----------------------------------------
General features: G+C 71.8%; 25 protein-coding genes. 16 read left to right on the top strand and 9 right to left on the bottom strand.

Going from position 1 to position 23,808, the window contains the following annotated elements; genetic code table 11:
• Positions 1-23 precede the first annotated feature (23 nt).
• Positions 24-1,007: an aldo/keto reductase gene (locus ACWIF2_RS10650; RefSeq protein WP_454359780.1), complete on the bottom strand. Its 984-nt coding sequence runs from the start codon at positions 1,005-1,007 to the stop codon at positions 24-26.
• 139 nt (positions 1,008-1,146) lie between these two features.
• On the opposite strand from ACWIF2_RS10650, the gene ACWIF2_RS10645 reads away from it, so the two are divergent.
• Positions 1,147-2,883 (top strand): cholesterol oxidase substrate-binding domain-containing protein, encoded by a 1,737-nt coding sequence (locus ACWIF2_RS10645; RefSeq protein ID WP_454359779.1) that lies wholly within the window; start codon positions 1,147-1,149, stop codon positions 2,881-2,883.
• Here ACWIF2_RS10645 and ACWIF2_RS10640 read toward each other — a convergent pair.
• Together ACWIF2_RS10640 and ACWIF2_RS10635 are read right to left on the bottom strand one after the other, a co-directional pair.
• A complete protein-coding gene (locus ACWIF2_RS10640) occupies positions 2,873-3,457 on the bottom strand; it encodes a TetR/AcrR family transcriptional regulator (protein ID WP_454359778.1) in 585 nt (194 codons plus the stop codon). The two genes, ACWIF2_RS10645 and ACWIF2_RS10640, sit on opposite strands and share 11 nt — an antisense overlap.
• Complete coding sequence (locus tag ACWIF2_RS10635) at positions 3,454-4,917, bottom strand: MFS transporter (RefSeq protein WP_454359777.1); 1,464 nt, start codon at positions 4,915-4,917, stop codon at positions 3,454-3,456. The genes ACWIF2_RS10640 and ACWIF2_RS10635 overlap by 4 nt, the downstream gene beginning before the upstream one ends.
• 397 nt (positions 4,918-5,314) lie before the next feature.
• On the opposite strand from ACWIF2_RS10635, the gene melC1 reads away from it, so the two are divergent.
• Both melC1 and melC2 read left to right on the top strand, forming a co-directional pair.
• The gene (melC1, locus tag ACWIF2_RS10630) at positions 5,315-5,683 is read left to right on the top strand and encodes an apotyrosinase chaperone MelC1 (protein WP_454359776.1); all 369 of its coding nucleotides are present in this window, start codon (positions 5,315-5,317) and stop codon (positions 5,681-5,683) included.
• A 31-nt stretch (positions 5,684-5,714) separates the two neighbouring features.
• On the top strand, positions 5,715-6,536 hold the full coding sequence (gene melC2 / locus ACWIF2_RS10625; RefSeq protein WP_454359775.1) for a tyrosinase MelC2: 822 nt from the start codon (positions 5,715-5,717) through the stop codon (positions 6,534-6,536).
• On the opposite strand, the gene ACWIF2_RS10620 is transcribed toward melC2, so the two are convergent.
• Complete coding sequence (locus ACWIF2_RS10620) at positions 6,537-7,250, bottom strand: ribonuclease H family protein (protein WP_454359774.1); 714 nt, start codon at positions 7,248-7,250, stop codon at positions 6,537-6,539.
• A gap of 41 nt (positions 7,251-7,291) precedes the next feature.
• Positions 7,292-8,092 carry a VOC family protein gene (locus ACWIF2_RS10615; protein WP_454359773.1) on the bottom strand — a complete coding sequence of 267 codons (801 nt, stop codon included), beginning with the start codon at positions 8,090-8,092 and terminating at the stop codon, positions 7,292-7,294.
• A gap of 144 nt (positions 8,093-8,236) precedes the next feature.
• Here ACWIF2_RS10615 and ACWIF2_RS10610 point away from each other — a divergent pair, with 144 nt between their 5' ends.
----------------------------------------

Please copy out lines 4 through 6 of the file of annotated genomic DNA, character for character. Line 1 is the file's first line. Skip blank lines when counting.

• Positions 24-1,007: an aldo/keto reductase gene (locus ACWIF2_RS10650; RefSeq protein WP_454359780.1), complete on the bottom strand. Its 984-nt coding sequence runs from the start codon at positions 1,005-1,007 to the stop codon at positions 24-26.
• 139 nt (positions 1,008-1,146) lie between these two features.
• On the opposite strand from ACWIF2_RS10650, the gene ACWIF2_RS10645 reads away from it, so the two are divergent.